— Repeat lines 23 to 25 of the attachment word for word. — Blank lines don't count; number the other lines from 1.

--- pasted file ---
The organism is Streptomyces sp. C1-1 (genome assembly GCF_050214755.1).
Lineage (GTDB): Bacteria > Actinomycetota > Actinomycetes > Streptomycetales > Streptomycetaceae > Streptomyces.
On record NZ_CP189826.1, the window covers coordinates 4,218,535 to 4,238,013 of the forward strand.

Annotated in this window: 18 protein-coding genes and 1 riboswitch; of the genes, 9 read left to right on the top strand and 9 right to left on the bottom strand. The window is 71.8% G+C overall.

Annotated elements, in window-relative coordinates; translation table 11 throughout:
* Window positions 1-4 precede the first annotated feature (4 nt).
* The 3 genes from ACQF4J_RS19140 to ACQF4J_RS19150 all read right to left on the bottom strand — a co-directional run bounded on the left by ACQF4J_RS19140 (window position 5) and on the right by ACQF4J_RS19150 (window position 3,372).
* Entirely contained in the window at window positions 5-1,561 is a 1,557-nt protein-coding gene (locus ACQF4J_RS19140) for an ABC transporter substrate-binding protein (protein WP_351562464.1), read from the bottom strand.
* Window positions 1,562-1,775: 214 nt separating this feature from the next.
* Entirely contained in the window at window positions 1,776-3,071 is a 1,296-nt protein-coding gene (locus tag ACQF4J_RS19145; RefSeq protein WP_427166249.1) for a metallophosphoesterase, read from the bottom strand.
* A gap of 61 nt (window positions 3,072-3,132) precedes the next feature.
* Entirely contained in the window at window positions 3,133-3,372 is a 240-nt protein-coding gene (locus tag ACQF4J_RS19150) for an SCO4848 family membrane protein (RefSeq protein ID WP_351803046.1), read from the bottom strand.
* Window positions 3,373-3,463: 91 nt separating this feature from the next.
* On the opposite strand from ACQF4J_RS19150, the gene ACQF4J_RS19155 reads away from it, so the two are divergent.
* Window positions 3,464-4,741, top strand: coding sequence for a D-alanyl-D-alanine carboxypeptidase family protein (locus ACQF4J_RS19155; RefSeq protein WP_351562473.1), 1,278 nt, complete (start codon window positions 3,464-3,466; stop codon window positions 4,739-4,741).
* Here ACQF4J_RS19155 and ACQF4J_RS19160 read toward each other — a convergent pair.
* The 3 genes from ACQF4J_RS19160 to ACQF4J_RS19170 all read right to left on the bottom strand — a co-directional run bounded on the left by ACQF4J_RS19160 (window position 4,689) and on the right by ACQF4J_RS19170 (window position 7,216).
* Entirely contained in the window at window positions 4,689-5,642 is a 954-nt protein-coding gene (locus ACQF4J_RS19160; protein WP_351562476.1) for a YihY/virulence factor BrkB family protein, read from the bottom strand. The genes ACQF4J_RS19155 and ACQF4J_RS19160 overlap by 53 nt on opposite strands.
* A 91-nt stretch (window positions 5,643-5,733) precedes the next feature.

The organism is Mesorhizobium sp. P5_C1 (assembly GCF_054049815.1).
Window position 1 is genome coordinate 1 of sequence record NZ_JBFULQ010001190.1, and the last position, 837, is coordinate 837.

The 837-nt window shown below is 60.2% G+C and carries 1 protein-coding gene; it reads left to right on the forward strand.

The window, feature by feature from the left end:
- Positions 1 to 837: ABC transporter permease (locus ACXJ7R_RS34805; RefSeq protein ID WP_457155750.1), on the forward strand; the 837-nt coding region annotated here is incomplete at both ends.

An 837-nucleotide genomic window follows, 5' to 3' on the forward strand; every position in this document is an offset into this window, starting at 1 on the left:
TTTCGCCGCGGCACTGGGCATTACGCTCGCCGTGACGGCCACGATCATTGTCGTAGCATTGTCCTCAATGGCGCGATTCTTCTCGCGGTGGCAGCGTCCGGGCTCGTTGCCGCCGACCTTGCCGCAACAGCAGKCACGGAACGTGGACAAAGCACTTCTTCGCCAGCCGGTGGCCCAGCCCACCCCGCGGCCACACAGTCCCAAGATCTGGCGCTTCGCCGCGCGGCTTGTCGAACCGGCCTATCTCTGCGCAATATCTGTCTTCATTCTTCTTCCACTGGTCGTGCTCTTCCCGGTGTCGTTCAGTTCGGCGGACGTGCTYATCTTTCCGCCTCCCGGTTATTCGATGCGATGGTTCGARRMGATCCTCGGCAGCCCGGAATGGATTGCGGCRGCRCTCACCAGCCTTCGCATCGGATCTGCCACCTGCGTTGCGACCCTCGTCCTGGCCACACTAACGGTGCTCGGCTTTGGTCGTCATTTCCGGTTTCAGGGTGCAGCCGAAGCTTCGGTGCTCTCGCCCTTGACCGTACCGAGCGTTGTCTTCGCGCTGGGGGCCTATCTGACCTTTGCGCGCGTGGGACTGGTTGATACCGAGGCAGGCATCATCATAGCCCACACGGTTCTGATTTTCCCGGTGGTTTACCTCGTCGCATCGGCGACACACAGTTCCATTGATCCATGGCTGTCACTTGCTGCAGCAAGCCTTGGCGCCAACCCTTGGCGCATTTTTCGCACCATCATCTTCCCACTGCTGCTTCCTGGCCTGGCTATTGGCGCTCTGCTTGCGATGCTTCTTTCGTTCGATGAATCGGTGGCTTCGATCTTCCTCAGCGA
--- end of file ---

The window, feature by feature from the left end:
- Positions 1 to 837: ABC transporter permease (locus ACXJ7R_RS34805; RefSeq protein ID WP_457155750.1), on the forward strand; the 837-nt coding region annotated here is incomplete at both ends.

An 837-nucleotide genomic window follows, 5' to 3' on the forward strand; every position in this document is an offset into this window, starting at 1 on the left: